AED to AMD
Currency conversion rates from AED to AMD
|1 AED||1 AMD|
|5 AED||5 AMD|
|10 AED||10 AMD|
|20 AED||20 AMD|
|50 AED||50 AMD|
|100 AED||100 AMD|
|250 AED||250 AMD|
|500 AED||500 AMD|
|1000 AED||1000 AMD|
|2000 AED||2000 AMD|
|5000 AED||5000 AMD|
|10000 AED||10000 AMD|
|1 AMD||1 AED|
|5 AMD||5 AED|
|10 AMD||10 AED|
|20 AMD||20 AED|
|50 AMD||50 AED|
|100 AMD||100 AED|
|250 AMD||250 AED|
|500 AMD||500 AED|
|1000 AMD||1000 AED|
|2000 AMD||2000 AED|
|5000 AMD||5000 AED|
|10000 AMD||10000 AED|
AED - United Arab Emirates Dirham (د.إ)
The United Arab Emirates dirham is the currency of the United Arab Emirates. The dirham is abbreviated by the currency code AED, and its symbol is د.إ. Unofficial abbreviations include ‘Dhs’ and ‘DH’. The most popular AED exchange is with Indian rupees (INR to AED). The dirham is a fiat currency, and its conversion factor has 6 significant digits.
The Dirham (AED) is the currency of the United Arab Emirates. 1 Dirham = 100 fils. Exchange can be done at a bank, but is less costly at an exchange office. The United Arab Emirates Dirham was pegged to the IMF’s drawing rights in 1978. In 1997 the Dirham was pegged to the US Dollar at 1 USD = 3.6725 dirham.
The United Arab Emirates Dirham is the currency in United Arab Emirates (AE, ARE, UAE). The symbol for AED can be written Dh, and Dhs. The United Arab Emirates Dirham is divided into 100 fils. The exchange rate for the United Arab Emirates Dirham was last updated on Today from The International Monetary Fund. The AED conversion factor has 6 significant digits.
- The United Arab Emirates is ranked second in the Corporation Council for the Arab States of the Gulf (CCASG).
- Natural gas and petroleum exports play an important role in the economy.
- The service sector is also an important source of income.
- Construction forms a huge part of the economy; there is currently an average of $350 billion in construction projects.
- The United Arab Emirates is part of the World Trade Organization.
- Imports are machinery, manufactured goods, and transport equipment.
- In 2009, 85% of exports were natural resources.
- The United Arab Emirates has the fastest-growing economy in the world.
- The original currency in the United Arab Emirates was the Bahraini Dinar.
- Before 1966 the United Arab Emirates used the Gulf Rupee.
- The United Arab Emirates dirham started circulating in December 1971. The dirham replaced the Dubai Riyal as well as the Qatar Riyal at par.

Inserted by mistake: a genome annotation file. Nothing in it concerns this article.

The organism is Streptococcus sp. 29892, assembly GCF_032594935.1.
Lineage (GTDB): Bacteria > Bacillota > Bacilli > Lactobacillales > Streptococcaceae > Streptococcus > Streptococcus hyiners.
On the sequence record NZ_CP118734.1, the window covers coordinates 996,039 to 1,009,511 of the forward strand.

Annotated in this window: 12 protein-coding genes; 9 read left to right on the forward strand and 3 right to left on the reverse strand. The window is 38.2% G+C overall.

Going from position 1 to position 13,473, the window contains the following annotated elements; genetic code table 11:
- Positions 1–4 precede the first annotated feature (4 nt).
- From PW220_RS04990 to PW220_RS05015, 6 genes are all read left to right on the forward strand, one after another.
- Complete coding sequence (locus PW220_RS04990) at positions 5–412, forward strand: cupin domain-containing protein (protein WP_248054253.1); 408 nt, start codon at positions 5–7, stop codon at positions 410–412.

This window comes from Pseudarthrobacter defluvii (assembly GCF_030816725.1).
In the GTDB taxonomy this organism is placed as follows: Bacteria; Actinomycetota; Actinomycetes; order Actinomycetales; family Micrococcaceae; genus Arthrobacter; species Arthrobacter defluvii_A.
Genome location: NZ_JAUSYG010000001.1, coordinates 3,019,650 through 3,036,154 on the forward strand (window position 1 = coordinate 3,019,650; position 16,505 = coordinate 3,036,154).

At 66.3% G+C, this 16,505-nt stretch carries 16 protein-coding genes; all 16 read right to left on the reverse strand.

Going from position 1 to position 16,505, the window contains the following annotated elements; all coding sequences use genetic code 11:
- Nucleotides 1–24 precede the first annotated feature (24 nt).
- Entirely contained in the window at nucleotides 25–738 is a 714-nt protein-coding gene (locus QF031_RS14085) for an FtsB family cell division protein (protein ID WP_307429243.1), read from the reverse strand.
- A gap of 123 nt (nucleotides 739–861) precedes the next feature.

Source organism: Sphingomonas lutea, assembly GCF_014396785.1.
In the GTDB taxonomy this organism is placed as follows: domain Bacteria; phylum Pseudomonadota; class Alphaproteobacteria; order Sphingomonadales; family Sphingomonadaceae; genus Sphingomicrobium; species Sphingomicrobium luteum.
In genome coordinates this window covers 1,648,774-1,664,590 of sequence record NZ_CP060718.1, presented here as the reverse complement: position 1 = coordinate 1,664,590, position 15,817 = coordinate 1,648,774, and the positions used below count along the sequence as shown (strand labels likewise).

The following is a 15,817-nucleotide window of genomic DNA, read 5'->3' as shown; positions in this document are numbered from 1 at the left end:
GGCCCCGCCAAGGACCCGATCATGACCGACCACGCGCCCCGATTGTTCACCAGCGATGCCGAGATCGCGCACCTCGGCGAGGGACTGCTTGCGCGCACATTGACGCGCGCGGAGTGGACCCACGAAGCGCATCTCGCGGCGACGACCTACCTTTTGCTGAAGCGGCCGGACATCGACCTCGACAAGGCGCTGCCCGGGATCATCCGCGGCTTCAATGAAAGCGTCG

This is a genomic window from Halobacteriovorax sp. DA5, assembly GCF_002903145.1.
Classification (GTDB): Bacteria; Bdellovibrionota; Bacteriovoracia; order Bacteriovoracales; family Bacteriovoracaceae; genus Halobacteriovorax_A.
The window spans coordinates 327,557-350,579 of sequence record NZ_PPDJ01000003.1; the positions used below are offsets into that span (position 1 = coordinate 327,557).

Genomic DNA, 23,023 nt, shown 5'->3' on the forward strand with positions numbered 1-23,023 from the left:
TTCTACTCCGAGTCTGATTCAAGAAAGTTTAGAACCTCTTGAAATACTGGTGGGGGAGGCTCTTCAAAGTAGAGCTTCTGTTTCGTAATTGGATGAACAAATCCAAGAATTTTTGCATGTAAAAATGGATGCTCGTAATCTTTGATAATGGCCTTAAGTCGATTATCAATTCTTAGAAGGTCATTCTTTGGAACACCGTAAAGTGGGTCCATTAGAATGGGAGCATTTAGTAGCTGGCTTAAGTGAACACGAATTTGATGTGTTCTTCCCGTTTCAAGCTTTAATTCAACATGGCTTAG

- From 1973 to 1982 the United Arab Emirates issued the Dirham.
- In 1976 the United Arab Emirates minted commemorative coins.
- In the late 1980s a fixed rate was established between the Dirham and the USD.
- 200-dirham denominations were produced only in 1989 and are scarce; however, the 200-dirham was re-introduced in May 2008 in a different color from the original.
- In 1997 the Dirham was pegged to the US Dollar.
AMD - Armenian Dram (֏)
The Armenian Dram (AMD) is the currency unit for Armenia. The Central Bank of Armenia owns the exclusive rights to issue the Dram. The symbol for the Dram has not yet become part of the Unicode standard.
The Armenian Dram is the currency in Armenia (AM, ARM). The Armenian Dram is divided into 100 luma. The exchange rate for the Armenian Dram was last updated on May 24, 2019 from Yahoo Finance. The AMD conversion factor has 5 significant digits.
- Before Armenia became independent, their economy was mainly industry-based: machinery, electronics, textiles, synthetic rubber, and processed food. Only 20% of the economy was agricultural products.
- The country developed its industries after 1991 and is now producing knitwear, shoes, silk, trucks, instruments, jewelry, software, brandy, metal-cutting machines, and is processing diamonds.
- Armenian mines form a large part of the economy: copper, zinc, lead, and gold.
- Armenia exports energy.
- Armenia’s economy does not have a strong history, due to the previous control by the Soviet Union.
- The country’s economy suffered a major draw back after the earthquake in 1998.
- Unemployment is a huge problem in Armenia.
- Originally silver coins called drams were used from 1199 to 1375.
- In 1991 Armenia became an independent republic, no longer part of the Soviet Union.
- In early 1993 the Central Bank of Armenia was opened, but Soviet Union banknotes still circulated until the end of 1993.
- The new Armenian Dram was also introduced at the end of 1993.
- Coins replaced the 50, 100, and 500 dram banknotes in 1998.
- After 2005 banknotes issued from 1993 to 1995 were taken out of circulation.
- A 500,000-dram banknote was issued in 2001 to commemorate Christianity in the country.